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'A Tuba to Cuba' Documentary Shows Off Preservation Hall Jazz Band's Remarkable History



Ben Jaffe, son of the late Allan Jaffe, spent some serious time hanging out at Preservation Hall, the historic jazz venue in New Orleans, while growing up. His father served as the Preservation Hall Jazz Band's music director back in the day and Ben Jaffe currently serves as its music director.

The group has a remarkable history and continues to be a musical force, something that's recounted in the terrific new documentary, A Tuba to Cuba. The movie screens at 6:30 p.m. on Thursday and at 9:45 p.m. on Friday at the Cleveland Institute of Art Cinematheque.

 "If you're from New Orleans, there's no question in your mind why this is the place where jazz was born," says Jaffe at the film's start. "I feel blessed to be born and raised here." 

 The film chronicles the group's first-ever trip to Cuba. Jaffe explains that his father always wanted to go to Cuba, but the American embargo stood in his way. "You can hear the influence of Cuban music on New Orleans music," Jaffe says prior to flying with the band to Havana.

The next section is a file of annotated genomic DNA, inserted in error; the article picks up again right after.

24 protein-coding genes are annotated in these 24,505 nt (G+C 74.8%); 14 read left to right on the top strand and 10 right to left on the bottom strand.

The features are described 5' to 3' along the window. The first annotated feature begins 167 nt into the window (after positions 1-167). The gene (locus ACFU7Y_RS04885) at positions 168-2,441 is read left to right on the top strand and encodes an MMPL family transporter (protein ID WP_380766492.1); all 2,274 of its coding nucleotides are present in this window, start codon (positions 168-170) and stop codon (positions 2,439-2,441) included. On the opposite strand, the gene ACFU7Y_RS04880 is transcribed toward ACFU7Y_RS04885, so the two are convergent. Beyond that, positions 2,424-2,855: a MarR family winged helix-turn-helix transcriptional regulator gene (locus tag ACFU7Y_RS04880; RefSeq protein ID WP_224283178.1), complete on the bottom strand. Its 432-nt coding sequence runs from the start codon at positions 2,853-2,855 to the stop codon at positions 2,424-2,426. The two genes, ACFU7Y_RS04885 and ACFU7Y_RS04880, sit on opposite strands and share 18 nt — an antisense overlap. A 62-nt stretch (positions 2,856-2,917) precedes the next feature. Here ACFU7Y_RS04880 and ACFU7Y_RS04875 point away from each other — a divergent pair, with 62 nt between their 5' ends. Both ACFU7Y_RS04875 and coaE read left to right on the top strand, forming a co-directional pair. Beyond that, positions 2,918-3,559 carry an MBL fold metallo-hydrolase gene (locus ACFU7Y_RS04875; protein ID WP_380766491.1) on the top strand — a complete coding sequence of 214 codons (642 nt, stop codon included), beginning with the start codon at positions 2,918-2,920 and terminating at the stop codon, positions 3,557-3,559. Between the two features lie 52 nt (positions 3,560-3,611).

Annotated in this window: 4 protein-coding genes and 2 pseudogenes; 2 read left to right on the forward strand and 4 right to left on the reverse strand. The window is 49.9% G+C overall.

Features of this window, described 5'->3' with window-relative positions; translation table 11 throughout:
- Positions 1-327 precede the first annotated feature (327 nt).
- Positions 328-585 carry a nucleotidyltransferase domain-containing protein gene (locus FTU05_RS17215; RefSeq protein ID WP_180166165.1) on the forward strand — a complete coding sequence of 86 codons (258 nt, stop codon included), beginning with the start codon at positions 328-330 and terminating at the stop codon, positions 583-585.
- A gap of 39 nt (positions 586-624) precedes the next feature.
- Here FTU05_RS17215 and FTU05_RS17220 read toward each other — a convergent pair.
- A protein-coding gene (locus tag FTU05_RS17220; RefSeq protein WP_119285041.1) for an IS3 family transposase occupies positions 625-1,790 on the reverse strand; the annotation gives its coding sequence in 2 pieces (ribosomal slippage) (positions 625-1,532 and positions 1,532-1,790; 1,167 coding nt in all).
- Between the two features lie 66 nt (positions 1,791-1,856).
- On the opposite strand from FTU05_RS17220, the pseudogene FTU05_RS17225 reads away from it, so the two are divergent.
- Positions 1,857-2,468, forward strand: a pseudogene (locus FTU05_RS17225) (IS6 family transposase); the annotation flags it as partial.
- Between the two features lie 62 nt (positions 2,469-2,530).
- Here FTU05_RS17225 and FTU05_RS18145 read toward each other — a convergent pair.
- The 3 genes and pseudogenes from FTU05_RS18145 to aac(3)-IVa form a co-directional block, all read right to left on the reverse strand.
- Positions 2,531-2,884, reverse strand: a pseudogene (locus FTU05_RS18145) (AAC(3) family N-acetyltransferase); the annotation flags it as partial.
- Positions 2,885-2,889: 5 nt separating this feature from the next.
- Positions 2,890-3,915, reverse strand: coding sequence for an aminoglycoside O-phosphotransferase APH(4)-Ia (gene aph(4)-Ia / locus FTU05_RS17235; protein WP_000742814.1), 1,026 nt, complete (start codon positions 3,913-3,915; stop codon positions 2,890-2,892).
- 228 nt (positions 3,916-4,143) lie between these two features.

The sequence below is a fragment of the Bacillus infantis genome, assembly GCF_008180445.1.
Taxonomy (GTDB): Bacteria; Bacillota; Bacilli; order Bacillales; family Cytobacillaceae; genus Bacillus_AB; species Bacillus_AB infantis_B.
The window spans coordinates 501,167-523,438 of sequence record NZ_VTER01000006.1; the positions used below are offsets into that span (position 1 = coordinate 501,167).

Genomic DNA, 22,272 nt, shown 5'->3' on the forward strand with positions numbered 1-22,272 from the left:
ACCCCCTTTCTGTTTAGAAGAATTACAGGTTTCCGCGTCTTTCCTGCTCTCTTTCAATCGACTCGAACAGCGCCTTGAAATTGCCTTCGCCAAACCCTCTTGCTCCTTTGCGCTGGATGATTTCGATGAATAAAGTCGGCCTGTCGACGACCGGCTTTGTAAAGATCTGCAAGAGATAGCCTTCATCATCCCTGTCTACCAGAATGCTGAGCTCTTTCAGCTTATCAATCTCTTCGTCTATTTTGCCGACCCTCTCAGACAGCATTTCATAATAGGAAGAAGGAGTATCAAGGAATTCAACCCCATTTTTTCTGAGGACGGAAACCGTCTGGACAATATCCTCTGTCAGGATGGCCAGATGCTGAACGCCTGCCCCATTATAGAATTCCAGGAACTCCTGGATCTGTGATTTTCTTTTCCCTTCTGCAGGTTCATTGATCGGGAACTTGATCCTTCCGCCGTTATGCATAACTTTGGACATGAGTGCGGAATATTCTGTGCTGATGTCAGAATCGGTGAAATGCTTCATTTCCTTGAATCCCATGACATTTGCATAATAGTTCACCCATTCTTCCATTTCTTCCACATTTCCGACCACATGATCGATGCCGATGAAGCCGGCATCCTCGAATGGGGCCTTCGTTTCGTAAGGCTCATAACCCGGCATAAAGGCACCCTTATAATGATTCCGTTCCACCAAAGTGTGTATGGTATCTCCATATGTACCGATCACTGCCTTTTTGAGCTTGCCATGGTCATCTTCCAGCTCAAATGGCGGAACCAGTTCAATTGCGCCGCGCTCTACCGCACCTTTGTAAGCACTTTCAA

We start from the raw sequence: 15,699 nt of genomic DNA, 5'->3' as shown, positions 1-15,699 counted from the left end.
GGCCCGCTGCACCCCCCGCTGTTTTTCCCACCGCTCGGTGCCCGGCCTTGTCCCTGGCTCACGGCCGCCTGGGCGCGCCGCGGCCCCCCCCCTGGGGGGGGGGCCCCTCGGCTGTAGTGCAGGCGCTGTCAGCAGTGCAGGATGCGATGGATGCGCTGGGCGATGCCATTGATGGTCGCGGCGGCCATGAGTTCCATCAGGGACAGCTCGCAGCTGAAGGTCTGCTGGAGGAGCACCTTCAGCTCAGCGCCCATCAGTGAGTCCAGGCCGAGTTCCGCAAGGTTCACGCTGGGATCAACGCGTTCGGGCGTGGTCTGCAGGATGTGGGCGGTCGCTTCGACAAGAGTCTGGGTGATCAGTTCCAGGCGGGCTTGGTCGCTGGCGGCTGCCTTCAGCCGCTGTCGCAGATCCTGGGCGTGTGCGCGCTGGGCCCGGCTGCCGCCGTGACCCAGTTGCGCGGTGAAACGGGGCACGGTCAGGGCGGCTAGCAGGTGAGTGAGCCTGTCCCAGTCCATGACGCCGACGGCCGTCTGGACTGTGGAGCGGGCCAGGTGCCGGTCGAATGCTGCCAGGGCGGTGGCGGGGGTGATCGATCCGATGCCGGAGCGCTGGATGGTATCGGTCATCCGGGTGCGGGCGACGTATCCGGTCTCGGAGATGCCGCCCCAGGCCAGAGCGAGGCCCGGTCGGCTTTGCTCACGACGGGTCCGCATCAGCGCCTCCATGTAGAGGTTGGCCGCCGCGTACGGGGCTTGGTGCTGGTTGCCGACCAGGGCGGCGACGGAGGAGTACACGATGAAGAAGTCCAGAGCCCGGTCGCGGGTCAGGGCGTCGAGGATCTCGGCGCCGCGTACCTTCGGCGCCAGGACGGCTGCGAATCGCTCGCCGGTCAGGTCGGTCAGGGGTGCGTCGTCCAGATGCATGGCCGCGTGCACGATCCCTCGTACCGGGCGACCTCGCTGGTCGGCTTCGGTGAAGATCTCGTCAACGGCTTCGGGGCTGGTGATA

When Jaffe sets foot on Cuban soil for the first time, he says the experience must've been similar to what his parents experienced when they initially arrived in New Orleans after moving from Pennsylvania. His parents sought to help impoverished jazz musicians, and he sees his trip to Cuba as a similar endeavor.

The film chronicles a crucial cultural interaction and includes terrific footage from the concert that the Preservation Hall Jazz Band played with Cuban musicians.

The movie also has a plethora of heartwarming moments. Musicians in Cuba really struggle to get by, and one woman talks about how her family did without a refrigerator so that she could have a flute.

In another scene, the Preservation Hall guys donate instruments to a local school and spend a day hanging out with the young students. The Preservation Hall band also paid to have the neon sign at the theater that hosted their show restored. We get to see the sign light up for the first time. At one point on the trip, the band travels to Santiago to join up with a group of musicians there and jam in the city's streets.

At a time when divisive politics threaten to erect boundaries between people of different cultures, it's refreshing to see a film that chronicles all the good things that come from breaking down barriers.

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